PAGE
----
• Fat, syn and disordered eating: The dangers and powers of excess

      Bacon, Hannah; University of Chester (Taylor and Francis, 2015-04-08)
      This article draws on qualitative research inside one UK secular commercial weight loss group to show how ancient Christian suspicions of appetite and pleasure resurface in this group’s language of “Syn.” Following ancient Christian representations of sin, members assume that Syn depicts disorder and that fat is a visible sign of a body which has fallen out of place. Syn, though, is ambiguous, utilizing ancient theological meanings to discipline fat while containing within it the power to resist the very borders which hold women’s bodies and fat in place. Syn thus signals both the dangers and powers of disordered eating.
    • The Inalienable Alien: Giorgio Agamben and the Political Ontology of Hong Kong

      Leung, King-Ho (Taylor and Francis, 2017-04-03)
      Drawing on the work of Giorgio Agamben, this article offers a philosophical interpretation of Hong Kong’s recent Umbrella Movement and the city’s political identity since its 1997 handover to China. With the constitutional principle of ‘one country, two systems’ it has held since 1997, Hong Kong has existed as an ‘inalienable alien’ part of China not dissimilar to that of Agamben’s political ontology of the homo sacer’s ‘inclusive exclusion’ in the polis. In addition to highlighting how Agamben’s politico-ontological notions such as ‘exception’ and ‘inclusive exclusion’ can illuminate the events of the Umbrella Movement, this article focuses particularly on the figure of the student, which many have seen as the symbolic face of the protest campaign. Considering how the student may also be regarded as a figure of ‘exception’, this article argues that the ‘exceptional’ role of the student highlights the unique sociopolitical as well as pedagogical aspects of the Umbrella Movement. Finally, comparing Hong Kong’s 2014 protests to Agamben’s philosophical account of the 1989 Tiananmen protests, this article concludes by suggesting that the Umbrella Movement is not simply a one-off event but fundamentally a manifestation of Hong Kong’s continuing political existence since 1997.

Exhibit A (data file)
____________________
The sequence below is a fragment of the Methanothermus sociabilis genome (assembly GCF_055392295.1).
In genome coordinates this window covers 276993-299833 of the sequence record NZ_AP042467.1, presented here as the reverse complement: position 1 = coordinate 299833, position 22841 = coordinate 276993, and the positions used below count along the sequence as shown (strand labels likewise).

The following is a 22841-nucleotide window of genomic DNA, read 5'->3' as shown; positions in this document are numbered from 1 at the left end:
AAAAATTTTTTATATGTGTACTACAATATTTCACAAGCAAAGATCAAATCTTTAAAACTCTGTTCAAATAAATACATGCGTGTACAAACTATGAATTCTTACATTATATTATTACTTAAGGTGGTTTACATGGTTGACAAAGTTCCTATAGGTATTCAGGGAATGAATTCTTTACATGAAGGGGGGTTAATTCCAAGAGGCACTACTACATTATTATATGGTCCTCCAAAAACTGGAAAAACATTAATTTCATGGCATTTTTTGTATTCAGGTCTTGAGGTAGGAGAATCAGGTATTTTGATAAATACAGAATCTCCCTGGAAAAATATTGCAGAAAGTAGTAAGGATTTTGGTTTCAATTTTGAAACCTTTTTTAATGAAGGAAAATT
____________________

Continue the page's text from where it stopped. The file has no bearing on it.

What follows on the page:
• Philosophy as an art of living/writing

      Leung, King-Ho (Taylor and Francis, 2015-06-23)
      Review essay of 'Philosophy, literature, and the dissolution of the subject: Nietzsche, Musil, Atay' by Zeynep Talay-Turner.
    • Pluralising practical theology: international and multi-traditional challenges and opportunities

      Stuerzenhofecker, Katja; University of Chester; University of Manchester
      The entrance of international practical theologians of all faiths and none into the traditionally Western-centric, Christian-dominated field in the UK prompts the review of its scope and methodology. This paper argues for a shared conversation on how to achieve constructive and authentic participation for all. A recent survey of alumni from four UK-based Professional Doctorates in Practical Theology highlights omissions and opportunities, and points towards an agenda for intentional and effective pluralization. Evangelical principles and Christian liberation theology suggest internal strategies to counter possible resistance to undoing the Christian hegemony.
    • Rapture or risk: Signs of the end or symptoms of world risk society?

      Knowles, Steve; University of Chester (Taylor and Francis, 2014-12-11)
      In this article I argue that elements of contemporary fundamentalist Christian apocalyptic discourse are not only influenced by, but are a product of the rhetoric and fascination with the notion of risk. The world risk society thesis developed by the German sociologist Ulrich Beck will be utilised as a conceptual framework to measure one example of an online discourse centred on a Christian dispensationalist understanding of the rapture: Rapture Index. This popular website utilises a statistical probability index system based on 45 different categories that relate to global socio-political events; the higher the aggregate total the nearer the rapture. The Rapture Index is indebted to the impact of risk in contemporary society and it is a tool that exemplifies non-knowing: a product of the world risk society.